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Tabloid 2011 NR CC

4.0 out of 5 stars (45) IMDb 7.1/10

Miss Wyoming makes her mark as a tabloid staple. Morris follows the salacious adventures of this beauty queen with an IQ of 168 whose single-minded devotion to the man of her dreams leads her across the globe, into jail, and onto the front page.

Starring:
Joyce McKinney, Peter Tory
Runtime:
1 hour, 27 minutes

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Product Details

Genres Documentary
Director Errol Morris
Starring Joyce McKinney, Peter Tory
Supporting actors Troy Williams, Jackson Shaw, Kent Gavin, Dr. Hong
Studio IFC Films
MPAA rating NR (Not Rated)
Captions and subtitles English Details
Purchase rights Stream instantly Details
Format Amazon Video (streaming online video and digital download)

Other Formats

Customer Reviews

Top Customer Reviews

Format: DVD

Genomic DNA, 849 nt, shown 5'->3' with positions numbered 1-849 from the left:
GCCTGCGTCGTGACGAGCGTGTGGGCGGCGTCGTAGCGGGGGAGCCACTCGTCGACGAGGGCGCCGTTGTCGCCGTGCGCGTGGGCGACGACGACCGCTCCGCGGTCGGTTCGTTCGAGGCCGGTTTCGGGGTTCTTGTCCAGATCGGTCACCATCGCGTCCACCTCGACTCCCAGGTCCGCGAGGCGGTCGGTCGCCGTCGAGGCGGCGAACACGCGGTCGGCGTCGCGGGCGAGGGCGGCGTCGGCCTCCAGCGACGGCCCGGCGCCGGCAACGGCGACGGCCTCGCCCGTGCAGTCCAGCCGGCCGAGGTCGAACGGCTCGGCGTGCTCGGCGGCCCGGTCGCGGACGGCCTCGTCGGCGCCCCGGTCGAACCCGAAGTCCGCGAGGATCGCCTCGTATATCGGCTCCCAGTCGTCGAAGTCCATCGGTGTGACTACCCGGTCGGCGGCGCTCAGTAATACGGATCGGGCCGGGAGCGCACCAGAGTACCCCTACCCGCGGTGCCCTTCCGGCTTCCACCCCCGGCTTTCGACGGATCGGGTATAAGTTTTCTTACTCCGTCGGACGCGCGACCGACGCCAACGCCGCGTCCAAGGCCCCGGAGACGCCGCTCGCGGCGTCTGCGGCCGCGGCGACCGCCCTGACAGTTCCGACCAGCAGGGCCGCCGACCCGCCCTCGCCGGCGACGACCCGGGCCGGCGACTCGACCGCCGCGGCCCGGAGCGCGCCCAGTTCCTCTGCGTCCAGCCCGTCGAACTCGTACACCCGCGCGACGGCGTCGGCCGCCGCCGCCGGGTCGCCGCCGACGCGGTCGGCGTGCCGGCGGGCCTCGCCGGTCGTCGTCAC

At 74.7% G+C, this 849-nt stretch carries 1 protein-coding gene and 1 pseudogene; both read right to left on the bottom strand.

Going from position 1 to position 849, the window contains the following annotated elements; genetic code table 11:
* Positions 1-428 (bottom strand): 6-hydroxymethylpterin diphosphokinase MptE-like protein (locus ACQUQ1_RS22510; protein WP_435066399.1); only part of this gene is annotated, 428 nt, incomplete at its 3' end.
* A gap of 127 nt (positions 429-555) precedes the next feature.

The tale of the Mormon missionary abducted at gunpoint in Surrey and press ganged into sexual enslavement by a former Miss Wyoming that had followed him here.The dominant Miss,who was Joyce McKinney,found herself at the centre of a tabloid storm. Kirk Anderson was the victim supposedly brainwashed by his Mormonism to recant the 3 days of love and sex he had in a Devon cottage,to stay within his church.Morris shows us the feeding frenzy of 3 tabloids, The Daily Express,The Mirror and The Sun,depicting the `war of pictures' that ensued.Miss McKinney,she remains unmarried to this day,tells her side of this extraordinary yarn.Morris utilizes tabloid-style or tongue-in-cheek photographic and cinematic inserts and McKinney's in-studio interview to dominate the film's running time. Morris makes the effects of the frenzy plain.:"you learn when you're famous who your friends are",she says,what few friends she had betrayed her.She comes across as an eccentric,incurable romantic,with undying love for Anderson.She is rendered at the end with some dignity,crying over the death of her dog Boogie,and the elation of having it genetically cloned by a Korean geneticist,a victim of our own crazy notions of love,loyalty and idealism.She has since filed a suit against the film's creator,claiming to have been once again,misrepresented. Anderson,wisely, refused to be interviewed.